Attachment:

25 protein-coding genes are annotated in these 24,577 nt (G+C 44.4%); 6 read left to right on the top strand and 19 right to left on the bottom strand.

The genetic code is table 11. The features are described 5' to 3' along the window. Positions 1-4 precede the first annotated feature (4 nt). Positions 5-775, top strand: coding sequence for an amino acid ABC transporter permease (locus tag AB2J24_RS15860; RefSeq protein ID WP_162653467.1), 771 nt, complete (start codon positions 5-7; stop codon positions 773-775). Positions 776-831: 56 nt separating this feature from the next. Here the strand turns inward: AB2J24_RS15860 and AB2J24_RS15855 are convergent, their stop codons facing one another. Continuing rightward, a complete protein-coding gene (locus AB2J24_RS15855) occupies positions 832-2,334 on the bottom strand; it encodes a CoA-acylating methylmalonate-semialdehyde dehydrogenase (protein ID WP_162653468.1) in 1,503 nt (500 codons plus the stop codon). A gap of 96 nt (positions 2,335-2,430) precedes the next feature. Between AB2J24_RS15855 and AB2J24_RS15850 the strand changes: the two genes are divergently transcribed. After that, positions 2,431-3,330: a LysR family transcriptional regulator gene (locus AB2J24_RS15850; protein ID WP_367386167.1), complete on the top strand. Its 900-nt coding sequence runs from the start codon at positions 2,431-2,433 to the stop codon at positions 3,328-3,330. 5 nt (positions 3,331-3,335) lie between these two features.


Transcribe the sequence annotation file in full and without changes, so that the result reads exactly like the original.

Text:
25 protein-coding genes are annotated in these 24,577 nt (G+C 44.4%); 6 read left to right on the top strand and 19 right to left on the bottom strand.

The genetic code is table 11. The features are described 5' to 3' along the window. Positions 1-4 precede the first annotated feature (4 nt). Positions 5-775, top strand: coding sequence for an amino acid ABC transporter permease (locus tag AB2J24_RS15860; RefSeq protein ID WP_162653467.1), 771 nt, complete (start codon positions 5-7; stop codon positions 773-775). Positions 776-831: 56 nt separating this feature from the next. Here the strand turns inward: AB2J24_RS15860 and AB2J24_RS15855 are convergent, their stop codons facing one another. Continuing rightward, a complete protein-coding gene (locus AB2J24_RS15855) occupies positions 832-2,334 on the bottom strand; it encodes a CoA-acylating methylmalonate-semialdehyde dehydrogenase (protein ID WP_162653468.1) in 1,503 nt (500 codons plus the stop codon). A gap of 96 nt (positions 2,335-2,430) precedes the next feature. Between AB2J24_RS15855 and AB2J24_RS15850 the strand changes: the two genes are divergently transcribed. After that, positions 2,431-3,330: a LysR family transcriptional regulator gene (locus AB2J24_RS15850; protein ID WP_367386167.1), complete on the top strand. Its 900-nt coding sequence runs from the start codon at positions 2,431-2,433 to the stop codon at positions 3,328-3,330. 5 nt (positions 3,331-3,335) lie between these two features.